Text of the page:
Special Collections and University Archives is pleased to announce an updated finding aid published for the B.L. Aldrich photographs (PH197). The finding aid is available on Archives West.
B.L. (Byron) Aldrich was a photographer active in the early twentieth century in Washington and Oregon. Aldrich had a photo studio, Aldrich Photo Company, in Tacoma, Washington from 1901-1916. Later, he had a studio in Portland, Oregon, the B.L. Aldrich Studio. The B.L. Aldrich studio photographed Jantzen Beach Amusement Park in 1934. The Aldrich studio also photographed a number of company and society picnics which were held at the park.
This collection features panorama photographs with a focus on two very different subjects: the Oregon timber industry, and Portland’s Jantzen Beach Amusement Park. The Jantzen Beach Amusement Park photographs are the feature of a new acquisition that has been integrated into the B.L. Aldrich photographs collection. The Jantzen Beach photographs consist of 13 black and white panorama photographs. Seven of these are a series done of the park titled “Jantzen Beach – The Playground for All the Family”. This series shows off the many areas of the park including the entrance gate, the lagoon and the picnic area, among others. The remaining six panoramas are group photographs taken at company or society picnics held at the park.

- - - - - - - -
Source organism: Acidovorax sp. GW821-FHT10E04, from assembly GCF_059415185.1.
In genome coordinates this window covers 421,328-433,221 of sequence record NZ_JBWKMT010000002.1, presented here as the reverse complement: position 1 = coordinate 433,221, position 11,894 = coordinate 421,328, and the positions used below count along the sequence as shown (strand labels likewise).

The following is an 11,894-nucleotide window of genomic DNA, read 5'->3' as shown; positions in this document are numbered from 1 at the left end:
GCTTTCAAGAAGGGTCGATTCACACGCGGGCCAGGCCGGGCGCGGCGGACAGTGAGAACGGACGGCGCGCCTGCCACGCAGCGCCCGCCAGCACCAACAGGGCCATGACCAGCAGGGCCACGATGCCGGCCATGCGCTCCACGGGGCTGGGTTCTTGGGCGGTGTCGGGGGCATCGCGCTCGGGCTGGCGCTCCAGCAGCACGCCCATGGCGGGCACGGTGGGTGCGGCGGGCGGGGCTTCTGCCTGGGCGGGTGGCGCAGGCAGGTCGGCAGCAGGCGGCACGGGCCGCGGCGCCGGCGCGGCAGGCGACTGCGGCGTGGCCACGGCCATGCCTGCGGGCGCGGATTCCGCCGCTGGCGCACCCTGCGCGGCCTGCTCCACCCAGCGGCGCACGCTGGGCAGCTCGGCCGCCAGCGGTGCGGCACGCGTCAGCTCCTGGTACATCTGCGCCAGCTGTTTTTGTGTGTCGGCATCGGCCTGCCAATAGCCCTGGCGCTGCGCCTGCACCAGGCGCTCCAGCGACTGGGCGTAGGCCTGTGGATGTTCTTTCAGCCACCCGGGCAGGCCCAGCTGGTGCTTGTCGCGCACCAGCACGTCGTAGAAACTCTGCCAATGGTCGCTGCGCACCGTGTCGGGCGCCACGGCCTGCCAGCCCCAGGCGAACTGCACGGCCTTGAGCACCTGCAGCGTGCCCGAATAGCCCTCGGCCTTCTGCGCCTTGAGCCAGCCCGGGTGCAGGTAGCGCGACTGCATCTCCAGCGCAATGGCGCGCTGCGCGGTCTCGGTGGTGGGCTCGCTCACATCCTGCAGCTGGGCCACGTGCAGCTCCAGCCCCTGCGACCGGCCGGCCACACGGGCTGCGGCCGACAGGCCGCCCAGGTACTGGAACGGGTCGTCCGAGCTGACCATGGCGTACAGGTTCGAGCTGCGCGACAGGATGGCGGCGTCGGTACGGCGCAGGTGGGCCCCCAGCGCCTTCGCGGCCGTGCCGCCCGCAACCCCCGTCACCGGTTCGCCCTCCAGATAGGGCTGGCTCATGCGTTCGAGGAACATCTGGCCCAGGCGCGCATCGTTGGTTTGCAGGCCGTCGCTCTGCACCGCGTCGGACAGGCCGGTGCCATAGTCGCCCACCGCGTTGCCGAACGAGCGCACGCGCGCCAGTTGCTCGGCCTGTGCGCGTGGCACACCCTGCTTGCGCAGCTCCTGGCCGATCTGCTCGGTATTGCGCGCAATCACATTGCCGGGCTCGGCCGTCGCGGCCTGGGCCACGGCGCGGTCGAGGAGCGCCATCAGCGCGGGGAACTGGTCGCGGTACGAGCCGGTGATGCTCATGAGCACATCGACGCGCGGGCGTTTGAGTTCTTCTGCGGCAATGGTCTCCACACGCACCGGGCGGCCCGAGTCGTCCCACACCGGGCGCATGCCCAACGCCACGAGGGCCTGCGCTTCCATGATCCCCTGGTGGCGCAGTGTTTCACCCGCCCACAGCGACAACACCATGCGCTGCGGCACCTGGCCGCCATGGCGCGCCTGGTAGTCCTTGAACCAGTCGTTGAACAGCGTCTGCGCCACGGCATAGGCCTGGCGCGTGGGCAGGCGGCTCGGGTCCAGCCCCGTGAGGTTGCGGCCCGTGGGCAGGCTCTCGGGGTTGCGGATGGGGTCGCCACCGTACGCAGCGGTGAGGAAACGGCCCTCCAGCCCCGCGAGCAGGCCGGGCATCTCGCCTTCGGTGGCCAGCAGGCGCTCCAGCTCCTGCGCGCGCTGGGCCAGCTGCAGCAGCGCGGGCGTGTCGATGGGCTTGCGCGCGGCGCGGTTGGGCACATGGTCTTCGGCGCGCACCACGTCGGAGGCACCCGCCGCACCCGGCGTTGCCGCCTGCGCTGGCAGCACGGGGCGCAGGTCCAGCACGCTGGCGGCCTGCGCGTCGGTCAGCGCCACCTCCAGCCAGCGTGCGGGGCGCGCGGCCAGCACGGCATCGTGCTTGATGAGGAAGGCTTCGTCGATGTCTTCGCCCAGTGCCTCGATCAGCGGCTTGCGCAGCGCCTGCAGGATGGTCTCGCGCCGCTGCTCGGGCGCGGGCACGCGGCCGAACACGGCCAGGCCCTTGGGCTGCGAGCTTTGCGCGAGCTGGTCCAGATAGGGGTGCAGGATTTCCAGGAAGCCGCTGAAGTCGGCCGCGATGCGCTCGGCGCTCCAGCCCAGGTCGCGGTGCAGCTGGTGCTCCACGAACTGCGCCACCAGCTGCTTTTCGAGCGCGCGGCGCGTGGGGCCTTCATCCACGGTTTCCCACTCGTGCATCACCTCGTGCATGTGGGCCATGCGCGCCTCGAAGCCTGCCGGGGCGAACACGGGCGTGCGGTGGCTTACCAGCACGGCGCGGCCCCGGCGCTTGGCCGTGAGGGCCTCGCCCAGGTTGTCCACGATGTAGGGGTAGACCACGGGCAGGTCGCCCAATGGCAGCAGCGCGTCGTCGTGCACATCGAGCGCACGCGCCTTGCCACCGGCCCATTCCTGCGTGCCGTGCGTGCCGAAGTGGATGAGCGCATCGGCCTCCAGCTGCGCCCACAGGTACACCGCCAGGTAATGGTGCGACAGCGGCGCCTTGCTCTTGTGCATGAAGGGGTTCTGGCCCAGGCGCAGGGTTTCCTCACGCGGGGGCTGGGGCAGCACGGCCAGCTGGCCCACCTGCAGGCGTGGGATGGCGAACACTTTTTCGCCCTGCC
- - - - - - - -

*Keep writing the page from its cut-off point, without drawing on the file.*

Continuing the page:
Jantzen Beach Amusement Park opened in 1928. It was the largest amusement park in the United States upon opening. It was also home to the Big Dipper roller coaster, which at the time was the largest roller coaster on the west coast. It featured rides, games, swimming, the C.W. Parker carousel, the Golden Canopied Ballroom, and a picnic area. The park held dance competitions featuring a complete orchestra in the Golden Canopied Ballroom. Jantzen Beach Amusement Park closed in 1970.
Notes from processing:
The photographs of Jantzen Beach are done using panels to create the panorama. The panorama effect was achieved by aligning two or three photographs into one cohesive image.
The photographs capture an iconic Oregon attraction that is no longer operating today.
–Emily Haskins, Special Collections Intern